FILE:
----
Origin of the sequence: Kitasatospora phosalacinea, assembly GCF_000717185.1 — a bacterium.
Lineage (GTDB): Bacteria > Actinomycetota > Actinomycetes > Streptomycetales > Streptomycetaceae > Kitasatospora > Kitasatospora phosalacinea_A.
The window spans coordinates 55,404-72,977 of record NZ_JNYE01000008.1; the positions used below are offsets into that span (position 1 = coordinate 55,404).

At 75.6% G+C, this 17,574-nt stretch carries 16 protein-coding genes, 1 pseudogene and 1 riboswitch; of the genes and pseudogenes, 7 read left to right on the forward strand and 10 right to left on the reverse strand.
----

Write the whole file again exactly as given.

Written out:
Origin of the sequence: Kitasatospora phosalacinea, assembly GCF_000717185.1 — a bacterium.
Lineage (GTDB): Bacteria > Actinomycetota > Actinomycetes > Streptomycetales > Streptomycetaceae > Kitasatospora > Kitasatospora phosalacinea_A.
The window spans coordinates 55,404-72,977 of record NZ_JNYE01000008.1; the positions used below are offsets into that span (position 1 = coordinate 55,404).

At 75.6% G+C, this 17,574-nt stretch carries 16 protein-coding genes, 1 pseudogene and 1 riboswitch; of the genes and pseudogenes, 7 read left to right on the forward strand and 10 right to left on the reverse strand.